The Apple Card now affects your credit score with all three major US credit rating agencies: Equifax, Experian and TransUnion.
The card initially only showed up in TransUnion reports until Experian began factoring it in last month. As we explained then, this can be good or bad news for your credit score.
“Apple card now reporting to Equifax!!”
“Yep, shown on my Equifax report today.”
“Can confirm it’s showing on my EQ file now. Also retroactive reporting.”
One card user was puzzled by the fact that this resulted in a lower score.
“It made my Equifax score go down?! How is that even possible?”
We explained this last time.
Those who track their credit scores regularly are seeing either a bump or drop in their score as a result of the Apple Card being added to their report, which is to be expected.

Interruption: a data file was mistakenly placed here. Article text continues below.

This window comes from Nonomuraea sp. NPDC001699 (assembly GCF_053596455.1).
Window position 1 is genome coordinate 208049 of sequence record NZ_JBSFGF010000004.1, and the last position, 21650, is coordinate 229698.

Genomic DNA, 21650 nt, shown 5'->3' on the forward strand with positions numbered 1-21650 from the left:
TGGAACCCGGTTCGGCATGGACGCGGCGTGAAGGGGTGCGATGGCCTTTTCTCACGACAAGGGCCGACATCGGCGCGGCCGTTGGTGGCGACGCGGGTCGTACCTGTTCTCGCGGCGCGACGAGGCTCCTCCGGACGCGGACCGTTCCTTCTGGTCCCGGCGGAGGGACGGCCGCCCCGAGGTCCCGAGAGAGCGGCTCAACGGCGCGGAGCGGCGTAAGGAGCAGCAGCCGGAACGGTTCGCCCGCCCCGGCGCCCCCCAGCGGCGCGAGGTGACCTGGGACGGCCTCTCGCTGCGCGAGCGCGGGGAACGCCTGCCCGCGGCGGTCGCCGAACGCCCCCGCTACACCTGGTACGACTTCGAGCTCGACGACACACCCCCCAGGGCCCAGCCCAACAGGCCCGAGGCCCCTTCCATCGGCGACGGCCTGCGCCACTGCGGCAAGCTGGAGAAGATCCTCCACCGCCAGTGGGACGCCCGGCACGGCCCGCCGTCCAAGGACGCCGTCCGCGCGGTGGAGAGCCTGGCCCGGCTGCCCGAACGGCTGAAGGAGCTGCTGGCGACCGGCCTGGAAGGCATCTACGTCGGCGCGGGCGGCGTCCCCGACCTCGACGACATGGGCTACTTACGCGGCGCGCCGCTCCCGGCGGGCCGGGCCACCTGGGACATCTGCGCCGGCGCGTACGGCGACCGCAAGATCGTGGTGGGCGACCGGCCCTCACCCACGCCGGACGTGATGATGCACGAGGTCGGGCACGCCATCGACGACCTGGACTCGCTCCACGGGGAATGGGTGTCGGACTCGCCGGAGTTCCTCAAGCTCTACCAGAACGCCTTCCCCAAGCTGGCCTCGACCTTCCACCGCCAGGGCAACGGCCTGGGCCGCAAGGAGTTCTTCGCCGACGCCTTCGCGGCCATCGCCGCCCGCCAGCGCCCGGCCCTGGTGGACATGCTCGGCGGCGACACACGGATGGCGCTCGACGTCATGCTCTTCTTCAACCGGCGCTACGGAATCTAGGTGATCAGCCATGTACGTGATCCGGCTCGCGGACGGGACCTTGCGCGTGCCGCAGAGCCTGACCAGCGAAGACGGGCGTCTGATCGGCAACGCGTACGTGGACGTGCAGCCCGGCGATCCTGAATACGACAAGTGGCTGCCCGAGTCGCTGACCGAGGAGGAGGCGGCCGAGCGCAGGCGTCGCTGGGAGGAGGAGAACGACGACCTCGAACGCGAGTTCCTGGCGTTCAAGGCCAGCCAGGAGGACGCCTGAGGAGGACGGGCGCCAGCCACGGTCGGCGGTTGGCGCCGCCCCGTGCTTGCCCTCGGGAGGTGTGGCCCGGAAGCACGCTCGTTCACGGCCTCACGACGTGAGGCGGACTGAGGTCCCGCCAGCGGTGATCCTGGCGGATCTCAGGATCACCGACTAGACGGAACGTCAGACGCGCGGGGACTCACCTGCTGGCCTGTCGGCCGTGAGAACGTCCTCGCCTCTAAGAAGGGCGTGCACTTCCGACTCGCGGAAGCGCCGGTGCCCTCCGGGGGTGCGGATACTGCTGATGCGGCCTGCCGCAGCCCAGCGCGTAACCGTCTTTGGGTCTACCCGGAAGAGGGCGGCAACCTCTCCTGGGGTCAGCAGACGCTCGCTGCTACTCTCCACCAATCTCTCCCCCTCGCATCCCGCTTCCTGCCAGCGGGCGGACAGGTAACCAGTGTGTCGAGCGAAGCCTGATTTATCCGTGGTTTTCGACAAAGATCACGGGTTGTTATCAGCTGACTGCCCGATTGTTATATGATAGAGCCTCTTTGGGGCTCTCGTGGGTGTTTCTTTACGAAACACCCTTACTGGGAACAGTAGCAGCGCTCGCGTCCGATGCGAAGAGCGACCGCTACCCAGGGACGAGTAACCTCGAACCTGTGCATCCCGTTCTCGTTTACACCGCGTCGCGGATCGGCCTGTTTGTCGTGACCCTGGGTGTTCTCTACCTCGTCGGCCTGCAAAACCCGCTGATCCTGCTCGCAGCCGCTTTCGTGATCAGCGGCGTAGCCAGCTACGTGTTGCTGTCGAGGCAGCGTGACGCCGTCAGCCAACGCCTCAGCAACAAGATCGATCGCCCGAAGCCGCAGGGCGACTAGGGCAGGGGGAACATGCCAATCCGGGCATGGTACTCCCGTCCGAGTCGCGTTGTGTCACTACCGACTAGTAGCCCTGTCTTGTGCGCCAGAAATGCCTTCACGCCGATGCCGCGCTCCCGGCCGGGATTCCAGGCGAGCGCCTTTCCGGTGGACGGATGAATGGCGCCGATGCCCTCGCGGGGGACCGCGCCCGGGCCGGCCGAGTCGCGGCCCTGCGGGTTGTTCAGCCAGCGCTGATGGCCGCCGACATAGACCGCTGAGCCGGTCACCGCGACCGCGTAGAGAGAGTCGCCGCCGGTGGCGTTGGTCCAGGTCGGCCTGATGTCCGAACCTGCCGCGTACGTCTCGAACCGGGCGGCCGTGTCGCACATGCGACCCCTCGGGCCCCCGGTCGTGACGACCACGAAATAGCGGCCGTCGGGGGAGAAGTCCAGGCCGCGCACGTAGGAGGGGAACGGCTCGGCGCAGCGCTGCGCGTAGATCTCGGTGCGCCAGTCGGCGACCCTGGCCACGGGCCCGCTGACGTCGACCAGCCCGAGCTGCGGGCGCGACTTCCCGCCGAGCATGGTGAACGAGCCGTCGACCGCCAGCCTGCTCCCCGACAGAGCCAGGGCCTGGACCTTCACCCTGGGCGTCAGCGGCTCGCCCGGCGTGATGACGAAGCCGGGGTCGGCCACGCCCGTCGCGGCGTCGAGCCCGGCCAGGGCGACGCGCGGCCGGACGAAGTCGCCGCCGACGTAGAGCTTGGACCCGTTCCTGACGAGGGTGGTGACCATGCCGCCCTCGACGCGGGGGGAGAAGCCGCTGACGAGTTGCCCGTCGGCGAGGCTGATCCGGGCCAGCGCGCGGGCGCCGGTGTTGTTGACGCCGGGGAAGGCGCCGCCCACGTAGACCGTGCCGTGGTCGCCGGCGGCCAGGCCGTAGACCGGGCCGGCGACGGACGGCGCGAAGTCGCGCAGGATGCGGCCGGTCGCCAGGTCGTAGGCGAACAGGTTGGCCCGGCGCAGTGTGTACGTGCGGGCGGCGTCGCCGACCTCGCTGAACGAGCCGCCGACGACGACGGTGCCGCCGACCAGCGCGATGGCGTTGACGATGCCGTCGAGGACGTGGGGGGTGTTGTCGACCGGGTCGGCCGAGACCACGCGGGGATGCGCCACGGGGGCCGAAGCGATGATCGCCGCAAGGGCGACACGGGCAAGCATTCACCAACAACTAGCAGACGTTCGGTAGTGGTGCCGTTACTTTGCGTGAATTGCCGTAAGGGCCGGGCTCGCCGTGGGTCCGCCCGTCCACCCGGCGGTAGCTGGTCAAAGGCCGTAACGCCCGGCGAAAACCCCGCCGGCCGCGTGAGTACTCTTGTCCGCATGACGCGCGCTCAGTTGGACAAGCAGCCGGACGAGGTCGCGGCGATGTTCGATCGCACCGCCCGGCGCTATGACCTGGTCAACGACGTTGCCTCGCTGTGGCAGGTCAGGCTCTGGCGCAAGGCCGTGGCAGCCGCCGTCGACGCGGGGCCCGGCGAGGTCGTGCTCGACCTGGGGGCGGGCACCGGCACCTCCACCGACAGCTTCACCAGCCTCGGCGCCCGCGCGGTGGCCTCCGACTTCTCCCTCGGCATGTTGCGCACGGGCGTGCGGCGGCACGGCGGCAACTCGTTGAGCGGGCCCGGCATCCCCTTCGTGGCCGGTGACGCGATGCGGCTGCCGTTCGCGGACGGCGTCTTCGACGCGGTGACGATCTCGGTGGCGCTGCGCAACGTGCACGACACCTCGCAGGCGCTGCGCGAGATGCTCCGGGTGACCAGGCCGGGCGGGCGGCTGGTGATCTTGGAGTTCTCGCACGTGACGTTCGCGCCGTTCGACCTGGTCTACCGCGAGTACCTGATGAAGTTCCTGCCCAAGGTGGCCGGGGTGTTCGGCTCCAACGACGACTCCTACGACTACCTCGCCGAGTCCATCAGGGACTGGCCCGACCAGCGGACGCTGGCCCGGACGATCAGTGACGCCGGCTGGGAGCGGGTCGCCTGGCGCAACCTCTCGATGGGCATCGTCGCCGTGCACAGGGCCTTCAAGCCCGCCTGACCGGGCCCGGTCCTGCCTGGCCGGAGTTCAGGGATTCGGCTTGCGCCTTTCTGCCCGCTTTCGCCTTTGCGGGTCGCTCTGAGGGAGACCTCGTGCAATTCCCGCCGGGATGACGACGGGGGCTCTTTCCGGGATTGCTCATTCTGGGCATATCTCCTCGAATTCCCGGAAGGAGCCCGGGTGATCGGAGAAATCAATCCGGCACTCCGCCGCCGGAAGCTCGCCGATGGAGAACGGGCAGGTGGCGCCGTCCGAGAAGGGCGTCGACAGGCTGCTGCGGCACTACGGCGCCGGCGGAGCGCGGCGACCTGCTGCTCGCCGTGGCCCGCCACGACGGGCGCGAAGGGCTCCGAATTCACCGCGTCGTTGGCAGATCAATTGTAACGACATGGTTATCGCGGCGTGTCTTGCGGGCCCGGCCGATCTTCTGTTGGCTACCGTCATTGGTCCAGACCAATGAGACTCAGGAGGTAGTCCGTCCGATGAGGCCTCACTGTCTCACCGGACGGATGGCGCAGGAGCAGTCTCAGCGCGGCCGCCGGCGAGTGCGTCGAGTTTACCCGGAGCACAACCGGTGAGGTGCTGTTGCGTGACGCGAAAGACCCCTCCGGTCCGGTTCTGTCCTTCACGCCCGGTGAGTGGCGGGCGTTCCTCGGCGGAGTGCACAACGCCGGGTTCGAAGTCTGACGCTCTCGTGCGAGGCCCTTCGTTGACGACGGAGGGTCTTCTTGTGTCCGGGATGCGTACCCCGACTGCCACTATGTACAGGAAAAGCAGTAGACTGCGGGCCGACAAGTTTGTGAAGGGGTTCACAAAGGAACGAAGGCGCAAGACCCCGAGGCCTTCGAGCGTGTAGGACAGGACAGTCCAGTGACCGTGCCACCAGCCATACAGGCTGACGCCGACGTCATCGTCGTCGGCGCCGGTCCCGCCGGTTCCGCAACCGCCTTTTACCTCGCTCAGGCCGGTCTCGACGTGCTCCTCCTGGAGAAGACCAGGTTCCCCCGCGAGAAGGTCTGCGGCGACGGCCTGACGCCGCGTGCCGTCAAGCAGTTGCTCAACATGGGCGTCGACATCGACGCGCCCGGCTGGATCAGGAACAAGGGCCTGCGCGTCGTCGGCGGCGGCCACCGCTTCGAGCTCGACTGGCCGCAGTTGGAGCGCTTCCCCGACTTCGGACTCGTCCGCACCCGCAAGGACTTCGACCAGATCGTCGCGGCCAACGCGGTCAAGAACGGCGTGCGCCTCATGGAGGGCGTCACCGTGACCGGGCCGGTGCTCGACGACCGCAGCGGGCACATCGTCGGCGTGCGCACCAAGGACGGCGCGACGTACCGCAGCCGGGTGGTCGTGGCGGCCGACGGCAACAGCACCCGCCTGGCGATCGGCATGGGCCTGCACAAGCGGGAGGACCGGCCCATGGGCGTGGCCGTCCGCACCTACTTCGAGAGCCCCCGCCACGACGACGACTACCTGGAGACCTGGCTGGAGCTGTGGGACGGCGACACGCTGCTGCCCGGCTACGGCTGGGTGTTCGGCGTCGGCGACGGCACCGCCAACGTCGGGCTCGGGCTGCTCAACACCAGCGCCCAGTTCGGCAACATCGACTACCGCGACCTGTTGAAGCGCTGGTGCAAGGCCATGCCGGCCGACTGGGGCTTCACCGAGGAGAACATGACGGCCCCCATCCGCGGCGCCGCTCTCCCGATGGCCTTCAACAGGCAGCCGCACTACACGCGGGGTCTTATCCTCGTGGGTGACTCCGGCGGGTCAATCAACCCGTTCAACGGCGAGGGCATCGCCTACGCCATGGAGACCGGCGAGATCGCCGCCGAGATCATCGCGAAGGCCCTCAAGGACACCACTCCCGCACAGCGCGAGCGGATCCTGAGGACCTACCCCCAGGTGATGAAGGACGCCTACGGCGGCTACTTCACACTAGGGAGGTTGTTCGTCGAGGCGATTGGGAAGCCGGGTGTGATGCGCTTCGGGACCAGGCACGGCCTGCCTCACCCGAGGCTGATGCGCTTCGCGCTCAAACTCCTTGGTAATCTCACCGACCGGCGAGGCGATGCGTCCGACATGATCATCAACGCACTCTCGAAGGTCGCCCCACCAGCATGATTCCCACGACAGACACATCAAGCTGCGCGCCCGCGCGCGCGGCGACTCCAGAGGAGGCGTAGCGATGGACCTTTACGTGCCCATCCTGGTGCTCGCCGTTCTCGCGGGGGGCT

Calculation of credit scores is based on five factors:
- Payment history
- Length of credit history
- Recent activity
- Overall capacity
For example, getting an Apple Card without changing your spending habits means that you now have access to more credit, but are not using any more of it, so your utilization goes down (which is good). Additionally, you are building up payment history with a new credit provider, which also boosts your score.
Conversely, any new line of credit reduces the average length of your credit history across all cards and other sources, which can hurt your credit score for a time.
One benefit of the card is that Apple has repeatedly offered customers the option of deferring payments in response to the coronavirus crisis. With some losing their jobs and others on reduced income, cardholders may find it harder than expected to keep up with their payments. Apple initially offered this option for the April payment, then successively extended it to May, June, July, and August.
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